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SPOTLIGHT 103: Neuromotion
Artist Name:
Les Finnigan
SPOTLIGHT 103: Neuromotion
Date Posted:
November 2016
Equipment Used:

In Les' own words: "The guitar on this album is an Alberico OM with a German spruce top and Honduras mahogany back and sides. It was recorded using a matched pair of Miktek C5 condenser microphones through a Pendulum Audio SPS-1 preamp, a Sunrise magnetic pickup through an ART Project Series Tube MP with a Tung-Sol 12AX7 tube, a Lexicon MX400 reverb, into an Apogee Duet interface running at 24-bit/96 kHz. Monitored on Audio-Technica ATH-M40x headphones and Dynaudio BM6 monitors."

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Production Notes & Credits:

"Neuromotion" is a solo acoustic guitar instrumental. Les composed, performed and recorded the track at his home studio. The final mix was mastered by Graemme Brown at Zen Mastering.

Reviewed By: Marty Peters
Rating: 5
This month's Spotlight is a superlative one-man-band effort showcasing some world-class talent and tone. For the record, although our coffers are full of one man/woman projects, instrumentals comprise a very small majority of their number, and solo instrumentals are practically unheard of. Imagine our delight, then, to come across this diamond in the rough!

Now, I can imagine many of you loyal readers wondering to yourselves, "What's the big deal about the live recording of an acoustic guitar?" After all, in the modern recording environment with limitless track counts, plug-ins, pitch correction. etc., capturing one sound source has got to be pretty simple, right? Well, actually no, not if you want to achieve this level of quality.

Sure, on the surface it's all pretty basic -- stick a mic in front of a guitar, hit Record, and we are on to the next bit. However, and this is a pretty big however... which type of guitar is in play? Is it a Martin, Gibson, Taylor, or any of the plethora of other choices out there? What about the woods involved? Spruce, rosewood, mahogany, maple? How about body shape... Dreadnought, OM, 000, Parlor? Oh, and don't even get me started on the various types of bracing that that enter into the equation. Not to belabor the point, but add in string type and gauge, pick variations vs. finger picking, distance vs. close miking, stereo or mono... Whew, as the great Madeline Kahn so famously put it, "I'm tired!". The takeaway here, friends, is that there's a lot to consider in this supposedly simple operation.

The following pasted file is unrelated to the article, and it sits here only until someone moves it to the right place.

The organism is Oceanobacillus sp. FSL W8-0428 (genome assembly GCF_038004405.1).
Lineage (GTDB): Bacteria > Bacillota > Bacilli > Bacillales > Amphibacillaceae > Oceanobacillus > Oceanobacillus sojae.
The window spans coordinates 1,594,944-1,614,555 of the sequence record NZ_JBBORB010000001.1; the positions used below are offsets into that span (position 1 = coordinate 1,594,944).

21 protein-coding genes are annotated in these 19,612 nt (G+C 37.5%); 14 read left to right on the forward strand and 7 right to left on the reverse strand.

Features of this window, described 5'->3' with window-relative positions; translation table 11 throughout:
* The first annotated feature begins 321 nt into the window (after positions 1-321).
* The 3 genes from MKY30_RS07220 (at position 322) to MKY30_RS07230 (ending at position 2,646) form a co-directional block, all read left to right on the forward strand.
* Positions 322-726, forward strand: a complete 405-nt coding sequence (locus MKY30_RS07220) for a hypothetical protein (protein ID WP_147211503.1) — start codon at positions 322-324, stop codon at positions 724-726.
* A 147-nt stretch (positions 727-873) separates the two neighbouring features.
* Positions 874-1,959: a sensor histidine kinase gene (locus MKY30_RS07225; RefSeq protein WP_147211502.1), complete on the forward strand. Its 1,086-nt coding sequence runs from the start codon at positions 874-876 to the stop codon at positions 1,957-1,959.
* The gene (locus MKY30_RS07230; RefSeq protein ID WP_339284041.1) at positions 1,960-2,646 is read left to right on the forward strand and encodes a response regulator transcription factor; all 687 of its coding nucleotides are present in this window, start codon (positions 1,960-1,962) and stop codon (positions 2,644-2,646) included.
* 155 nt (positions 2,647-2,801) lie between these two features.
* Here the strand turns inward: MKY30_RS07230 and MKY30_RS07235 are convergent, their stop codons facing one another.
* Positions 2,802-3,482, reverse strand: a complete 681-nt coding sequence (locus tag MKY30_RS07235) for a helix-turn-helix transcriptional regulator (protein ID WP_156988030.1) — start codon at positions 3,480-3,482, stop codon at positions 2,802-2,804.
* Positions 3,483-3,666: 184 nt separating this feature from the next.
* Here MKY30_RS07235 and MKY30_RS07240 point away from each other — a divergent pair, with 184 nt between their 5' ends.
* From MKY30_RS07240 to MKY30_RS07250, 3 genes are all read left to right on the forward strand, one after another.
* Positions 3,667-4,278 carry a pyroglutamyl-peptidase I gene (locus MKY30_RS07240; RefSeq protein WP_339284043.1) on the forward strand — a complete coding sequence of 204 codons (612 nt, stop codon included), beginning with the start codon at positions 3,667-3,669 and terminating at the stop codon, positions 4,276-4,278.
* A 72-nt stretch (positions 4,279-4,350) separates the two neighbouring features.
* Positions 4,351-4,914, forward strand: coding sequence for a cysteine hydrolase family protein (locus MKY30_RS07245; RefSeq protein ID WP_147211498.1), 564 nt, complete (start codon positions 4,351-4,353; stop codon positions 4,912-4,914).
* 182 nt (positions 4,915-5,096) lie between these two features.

Les, in his wisdom, has followed a very basic guideline here in tracking "Neuromotion", starting with his signal path, which as you can read above is quality up and down the line. Still, all of this sonic goodness isn't worth a hill of beans without a masterful performance. Fortunately for us, Les delivers. In a style not dissimilar to the work of the great British tandem Bert Janch and John Renbourne, Les attacks the guitar with a flurry of runs and harmonics, beautifully separated and captured by the C5s and the Sunrise pickup. The separation of sounds is quite extraordinary, particularly for a one-take live recording! Add in an equally impressive composition, free of artifact, ideally mixed and mastered. Yeah, we were impressed!

To be clear, Les is clearly a skilled musician, probably capable of making even the most modest instrument sound above its station. That said, we all choose our individual tools, and Les has obviously done his due diligence in picking out the ones that work at a high level for his particular style and needs, and the success of his recording bears witness to it.

Would this same setup work for each and every one of us? Highly unlikely. As we said before, there are simply too many variables at play for any one-size-fits-all situation. Instead, we would suggest that you loyal readers find inspiration in Les's beautiful recording. I know that we certainly did!

Summary: Simple is beautiful.

Contact: Les Finnigan,
About: Marty Peters

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